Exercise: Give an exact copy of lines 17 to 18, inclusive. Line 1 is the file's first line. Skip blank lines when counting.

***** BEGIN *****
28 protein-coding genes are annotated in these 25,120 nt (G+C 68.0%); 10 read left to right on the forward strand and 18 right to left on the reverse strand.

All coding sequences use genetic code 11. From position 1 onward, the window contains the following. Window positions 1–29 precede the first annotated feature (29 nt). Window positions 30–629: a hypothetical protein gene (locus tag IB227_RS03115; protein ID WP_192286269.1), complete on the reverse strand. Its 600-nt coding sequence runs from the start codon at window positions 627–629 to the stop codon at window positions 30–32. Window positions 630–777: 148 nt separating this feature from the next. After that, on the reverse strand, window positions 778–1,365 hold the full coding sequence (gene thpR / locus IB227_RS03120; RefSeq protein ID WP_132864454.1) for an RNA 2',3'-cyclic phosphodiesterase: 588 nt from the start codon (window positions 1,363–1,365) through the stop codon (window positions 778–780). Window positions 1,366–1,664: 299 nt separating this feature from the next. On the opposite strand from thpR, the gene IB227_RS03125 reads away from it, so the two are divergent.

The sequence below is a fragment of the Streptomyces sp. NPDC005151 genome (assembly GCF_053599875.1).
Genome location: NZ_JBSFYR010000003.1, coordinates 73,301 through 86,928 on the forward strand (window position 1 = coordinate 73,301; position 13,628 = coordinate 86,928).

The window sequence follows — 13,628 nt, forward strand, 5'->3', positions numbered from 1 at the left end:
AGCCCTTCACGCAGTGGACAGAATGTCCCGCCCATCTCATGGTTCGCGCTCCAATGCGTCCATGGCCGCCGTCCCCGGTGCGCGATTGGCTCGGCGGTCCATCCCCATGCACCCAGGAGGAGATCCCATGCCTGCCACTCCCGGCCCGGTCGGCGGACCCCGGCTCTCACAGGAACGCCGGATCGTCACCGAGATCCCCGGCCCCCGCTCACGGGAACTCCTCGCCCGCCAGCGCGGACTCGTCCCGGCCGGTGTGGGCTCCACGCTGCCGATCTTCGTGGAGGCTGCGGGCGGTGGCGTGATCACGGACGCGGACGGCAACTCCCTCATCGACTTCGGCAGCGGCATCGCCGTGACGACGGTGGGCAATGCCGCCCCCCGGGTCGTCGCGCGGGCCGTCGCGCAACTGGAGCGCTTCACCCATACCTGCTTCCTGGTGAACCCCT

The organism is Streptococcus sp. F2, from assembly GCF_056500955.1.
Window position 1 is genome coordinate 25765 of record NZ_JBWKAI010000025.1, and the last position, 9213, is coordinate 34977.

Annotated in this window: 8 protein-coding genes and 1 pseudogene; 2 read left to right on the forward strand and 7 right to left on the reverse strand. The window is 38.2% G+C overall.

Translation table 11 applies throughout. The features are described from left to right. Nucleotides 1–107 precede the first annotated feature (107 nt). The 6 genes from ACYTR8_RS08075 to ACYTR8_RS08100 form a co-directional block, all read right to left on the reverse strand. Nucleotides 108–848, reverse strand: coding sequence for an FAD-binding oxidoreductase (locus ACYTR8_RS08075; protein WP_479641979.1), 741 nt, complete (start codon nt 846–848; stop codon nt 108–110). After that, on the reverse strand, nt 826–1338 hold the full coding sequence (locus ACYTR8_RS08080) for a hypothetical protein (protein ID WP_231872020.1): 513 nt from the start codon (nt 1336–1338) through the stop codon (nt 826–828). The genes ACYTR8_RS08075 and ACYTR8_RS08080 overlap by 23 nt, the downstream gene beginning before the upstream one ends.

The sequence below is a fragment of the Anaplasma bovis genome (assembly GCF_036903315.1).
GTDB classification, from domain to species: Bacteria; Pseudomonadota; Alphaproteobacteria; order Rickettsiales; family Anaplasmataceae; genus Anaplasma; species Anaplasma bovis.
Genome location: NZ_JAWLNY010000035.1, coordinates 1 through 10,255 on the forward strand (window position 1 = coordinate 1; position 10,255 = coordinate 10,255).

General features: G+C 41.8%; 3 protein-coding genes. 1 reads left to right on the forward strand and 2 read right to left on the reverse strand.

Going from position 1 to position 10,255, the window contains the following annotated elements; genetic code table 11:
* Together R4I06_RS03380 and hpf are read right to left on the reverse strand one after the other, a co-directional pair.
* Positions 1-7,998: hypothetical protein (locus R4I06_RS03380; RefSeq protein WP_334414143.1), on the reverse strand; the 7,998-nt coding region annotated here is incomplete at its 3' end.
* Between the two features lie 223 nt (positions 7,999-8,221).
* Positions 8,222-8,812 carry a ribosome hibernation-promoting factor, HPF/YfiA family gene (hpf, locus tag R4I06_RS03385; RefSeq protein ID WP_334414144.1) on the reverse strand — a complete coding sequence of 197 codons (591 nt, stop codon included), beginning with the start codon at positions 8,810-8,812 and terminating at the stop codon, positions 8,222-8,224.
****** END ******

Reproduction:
* Positions 1-7,998: hypothetical protein (locus R4I06_RS03380; RefSeq protein WP_334414143.1), on the reverse strand; the 7,998-nt coding region annotated here is incomplete at its 3' end.
* Between the two features lie 223 nt (positions 7,999-8,221).